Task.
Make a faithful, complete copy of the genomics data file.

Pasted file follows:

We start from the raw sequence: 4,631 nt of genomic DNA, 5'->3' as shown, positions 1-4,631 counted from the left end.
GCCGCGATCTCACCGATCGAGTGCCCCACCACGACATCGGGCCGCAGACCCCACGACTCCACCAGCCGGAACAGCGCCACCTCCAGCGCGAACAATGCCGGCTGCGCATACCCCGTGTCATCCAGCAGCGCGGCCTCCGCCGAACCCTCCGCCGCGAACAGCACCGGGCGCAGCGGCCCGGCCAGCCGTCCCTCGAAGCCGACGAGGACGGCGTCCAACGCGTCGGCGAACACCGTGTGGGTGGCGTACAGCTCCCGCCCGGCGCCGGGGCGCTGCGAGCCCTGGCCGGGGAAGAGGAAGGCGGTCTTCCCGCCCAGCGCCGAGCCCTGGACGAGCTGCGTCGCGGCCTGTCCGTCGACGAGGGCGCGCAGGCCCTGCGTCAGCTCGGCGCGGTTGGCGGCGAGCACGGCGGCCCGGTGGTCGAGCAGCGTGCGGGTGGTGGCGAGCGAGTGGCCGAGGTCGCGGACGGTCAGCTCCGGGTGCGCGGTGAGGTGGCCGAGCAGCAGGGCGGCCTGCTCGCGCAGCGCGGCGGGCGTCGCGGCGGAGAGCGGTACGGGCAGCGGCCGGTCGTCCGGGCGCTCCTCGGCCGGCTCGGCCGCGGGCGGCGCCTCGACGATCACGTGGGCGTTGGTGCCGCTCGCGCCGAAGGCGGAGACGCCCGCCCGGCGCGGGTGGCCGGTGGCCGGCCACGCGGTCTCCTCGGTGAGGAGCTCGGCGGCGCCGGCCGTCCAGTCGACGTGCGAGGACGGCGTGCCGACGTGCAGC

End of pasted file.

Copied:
We start from the raw sequence: 4,631 nt of genomic DNA, 5'->3' as shown, positions 1-4,631 counted from the left end.
GCCGCGATCTCACCGATCGAGTGCCCCACCACGACATCGGGCCGCAGACCCCACGACTCCACCAGCCGGAACAGCGCCACCTCCAGCGCGAACAATGCCGGCTGCGCATACCCCGTGTCATCCAGCAGCGCGGCCTCCGCCGAACCCTCCGCCGCGAACAGCACCGGGCGCAGCGGCCCGGCCAGCCGTCCCTCGAAGCCGACGAGGACGGCGTCCAACGCGTCGGCGAACACCGTGTGGGTGGCGTACAGCTCCCGCCCGGCGCCGGGGCGCTGCGAGCCCTGGCCGGGGAAGAGGAAGGCGGTCTTCCCGCCCAGCGCCGAGCCCTGGACGAGCTGCGTCGCGGCCTGTCCGTCGACGAGGGCGCGCAGGCCCTGCGTCAGCTCGGCGCGGTTGGCGGCGAGCACGGCGGCCCGGTGGTCGAGCAGCGTGCGGGTGGTGGCGAGCGAGTGGCCGAGGTCGCGGACGGTCAGCTCCGGGTGCGCGGTGAGGTGGCCGAGCAGCAGGGCGGCCTGCTCGCGCAGCGCGGCGGGCGTCGCGGCGGAGAGCGGTACGGGCAGCGGCCGGTCGTCCGGGCGCTCCTCGGCCGGCTCGGCCGCGGGCGGCGCCTCGACGATCACGTGGGCGTTGGTGCCGCTCGCGCCGAAGGCGGAGACGCCCGCCCGGCGCGGGTGGCCGGTGGCCGGCCACGCGGTCTCCTCGGTGAGGAGCTCGGCGGCGCCGGCCGTCCAGTCGACGTGCGAGGACGGCGTGCCGACGTGCAGC